"Why did God create the world?" has been an often-asked question. While some will say we do not know why God created, there is a uniform agreement that God did not create out of need. One traditional answer from Christians is that creation comes from an overabundance of God's love and goodness. Beyond the armchair arguments of theologians, the answer has implications for everyday life. Is God's relationship to us unknown, or based on his need, or based on his generosity and grace? His reasons for creating us form the basis for the whole relationship with us. So for us, it matters very much whether our existence is based on God's overflowing love and goodness.
Scripture encourages us to view God as the model for earthly parenting. And that is where it connects to our own relationships with our children. When we bring new life into the world, why do we have children? Our reasons affect our relationship with our children.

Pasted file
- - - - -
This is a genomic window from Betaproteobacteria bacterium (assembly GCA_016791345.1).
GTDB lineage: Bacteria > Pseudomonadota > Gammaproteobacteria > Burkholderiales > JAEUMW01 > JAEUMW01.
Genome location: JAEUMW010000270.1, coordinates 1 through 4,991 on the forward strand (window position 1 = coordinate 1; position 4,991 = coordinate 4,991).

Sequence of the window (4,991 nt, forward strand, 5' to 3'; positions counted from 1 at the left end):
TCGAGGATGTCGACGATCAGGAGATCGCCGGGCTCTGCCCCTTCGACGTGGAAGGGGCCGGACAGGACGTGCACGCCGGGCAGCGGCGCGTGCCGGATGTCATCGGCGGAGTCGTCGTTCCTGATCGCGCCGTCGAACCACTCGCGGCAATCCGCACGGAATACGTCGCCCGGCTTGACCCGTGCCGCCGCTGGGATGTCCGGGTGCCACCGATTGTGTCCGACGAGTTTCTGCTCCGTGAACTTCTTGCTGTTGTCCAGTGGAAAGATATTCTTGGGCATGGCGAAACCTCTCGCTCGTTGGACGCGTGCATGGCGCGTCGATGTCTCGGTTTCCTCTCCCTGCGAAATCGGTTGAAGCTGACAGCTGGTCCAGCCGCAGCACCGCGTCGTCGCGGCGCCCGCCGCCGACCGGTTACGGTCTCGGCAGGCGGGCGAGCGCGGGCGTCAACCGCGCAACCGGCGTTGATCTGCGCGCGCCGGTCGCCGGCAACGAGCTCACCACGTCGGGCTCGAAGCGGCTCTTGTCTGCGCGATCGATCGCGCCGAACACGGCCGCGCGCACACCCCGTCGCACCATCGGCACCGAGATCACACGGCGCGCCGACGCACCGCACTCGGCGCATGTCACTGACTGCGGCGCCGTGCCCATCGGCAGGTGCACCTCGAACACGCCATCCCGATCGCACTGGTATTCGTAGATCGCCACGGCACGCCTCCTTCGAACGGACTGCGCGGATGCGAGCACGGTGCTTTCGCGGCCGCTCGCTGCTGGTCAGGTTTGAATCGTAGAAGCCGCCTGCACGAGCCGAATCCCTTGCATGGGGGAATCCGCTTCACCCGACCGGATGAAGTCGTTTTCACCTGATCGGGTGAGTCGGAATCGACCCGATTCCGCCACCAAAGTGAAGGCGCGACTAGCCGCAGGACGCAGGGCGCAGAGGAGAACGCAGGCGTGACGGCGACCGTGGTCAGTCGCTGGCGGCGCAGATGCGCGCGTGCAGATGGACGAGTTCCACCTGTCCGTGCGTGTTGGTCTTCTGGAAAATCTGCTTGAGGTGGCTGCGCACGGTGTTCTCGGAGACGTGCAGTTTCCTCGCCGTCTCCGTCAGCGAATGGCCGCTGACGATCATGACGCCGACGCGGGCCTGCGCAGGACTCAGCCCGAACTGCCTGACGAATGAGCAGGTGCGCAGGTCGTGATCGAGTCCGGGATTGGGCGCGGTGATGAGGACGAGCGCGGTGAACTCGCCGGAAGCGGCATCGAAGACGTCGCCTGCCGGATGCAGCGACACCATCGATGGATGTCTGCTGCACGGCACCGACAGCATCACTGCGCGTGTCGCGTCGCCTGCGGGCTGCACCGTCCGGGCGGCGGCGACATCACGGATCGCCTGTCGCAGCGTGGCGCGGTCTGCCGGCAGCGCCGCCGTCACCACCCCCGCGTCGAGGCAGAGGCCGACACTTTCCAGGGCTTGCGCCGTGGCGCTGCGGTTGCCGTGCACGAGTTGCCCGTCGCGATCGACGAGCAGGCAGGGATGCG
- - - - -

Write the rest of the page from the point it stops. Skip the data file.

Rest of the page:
Of course there are happy couples who want children. Then there are couples who have children to try to save their marriage. There are women who have "atonement babies" to try to recoup their emotional losses and family losses after an abortion. There are people who have children to fill the voids in their lives. There are people who have a sense of duty or obligation about having children. There are couples who simply find themselves expecting a child without serious forethought on the matter.
From all these reasons why a parent might have a child, none of them would prevent a parent from loving a child. But some motives would put the relationship on hazardous ground. Some reasons would risk turning the relationship into something about meeting the parent's needs rather than the child's.
I do not write to cause any anxiety or distress, but simply to raise awareness. The more we can meet our own needs, the more overflow of grace we will have for our children.